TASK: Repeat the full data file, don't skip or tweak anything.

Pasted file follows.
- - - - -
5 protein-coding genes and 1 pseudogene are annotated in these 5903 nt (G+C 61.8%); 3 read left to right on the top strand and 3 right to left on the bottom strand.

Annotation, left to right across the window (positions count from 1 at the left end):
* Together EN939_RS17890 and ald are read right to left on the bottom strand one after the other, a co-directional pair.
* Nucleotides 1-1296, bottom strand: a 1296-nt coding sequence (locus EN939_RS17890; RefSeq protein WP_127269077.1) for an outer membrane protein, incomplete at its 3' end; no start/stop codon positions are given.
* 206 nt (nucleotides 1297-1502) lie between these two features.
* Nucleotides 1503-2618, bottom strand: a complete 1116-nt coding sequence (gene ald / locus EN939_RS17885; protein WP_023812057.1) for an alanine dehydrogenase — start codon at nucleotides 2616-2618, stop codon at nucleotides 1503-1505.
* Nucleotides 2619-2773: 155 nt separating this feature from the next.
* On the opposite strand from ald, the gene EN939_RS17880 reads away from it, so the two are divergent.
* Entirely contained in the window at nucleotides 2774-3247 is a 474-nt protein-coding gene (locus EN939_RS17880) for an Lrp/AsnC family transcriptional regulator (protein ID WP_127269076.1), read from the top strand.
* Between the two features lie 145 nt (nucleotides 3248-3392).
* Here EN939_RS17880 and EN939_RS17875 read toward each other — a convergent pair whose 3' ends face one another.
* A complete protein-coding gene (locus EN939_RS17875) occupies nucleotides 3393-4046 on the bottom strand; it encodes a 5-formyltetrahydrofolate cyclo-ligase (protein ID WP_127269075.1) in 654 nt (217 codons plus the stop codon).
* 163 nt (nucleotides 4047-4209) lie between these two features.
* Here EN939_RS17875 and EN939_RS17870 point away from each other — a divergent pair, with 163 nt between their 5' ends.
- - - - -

5 protein-coding genes and 1 pseudogene are annotated in these 5903 nt (G+C 61.8%); 3 read left to right on the top strand and 3 right to left on the bottom strand.

Annotation, left to right across the window (positions count from 1 at the left end):
* Together EN939_RS17890 and ald are read right to left on the bottom strand one after the other, a co-directional pair.
* Nucleotides 1-1296, bottom strand: a 1296-nt coding sequence (locus EN939_RS17890; RefSeq protein WP_127269077.1) for an outer membrane protein, incomplete at its 3' end; no start/stop codon positions are given.
* 206 nt (nucleotides 1297-1502) lie between these two features.
* Nucleotides 1503-2618, bottom strand: a complete 1116-nt coding sequence (gene ald / locus EN939_RS17885; protein WP_023812057.1) for an alanine dehydrogenase — start codon at nucleotides 2616-2618, stop codon at nucleotides 1503-1505.
* Nucleotides 2619-2773: 155 nt separating this feature from the next.
* On the opposite strand from ald, the gene EN939_RS17880 reads away from it, so the two are divergent.
* Entirely contained in the window at nucleotides 2774-3247 is a 474-nt protein-coding gene (locus EN939_RS17880) for an Lrp/AsnC family transcriptional regulator (protein ID WP_127269076.1), read from the top strand.
* Between the two features lie 145 nt (nucleotides 3248-3392).
* Here EN939_RS17880 and EN939_RS17875 read toward each other — a convergent pair whose 3' ends face one another.
* A complete protein-coding gene (locus EN939_RS17875) occupies nucleotides 3393-4046 on the bottom strand; it encodes a 5-formyltetrahydrofolate cyclo-ligase (protein ID WP_127269075.1) in 654 nt (217 codons plus the stop codon).
* 163 nt (nucleotides 4047-4209) lie between these two features.
* Here EN939_RS17875 and EN939_RS17870 point away from each other — a divergent pair, with 163 nt between their 5' ends.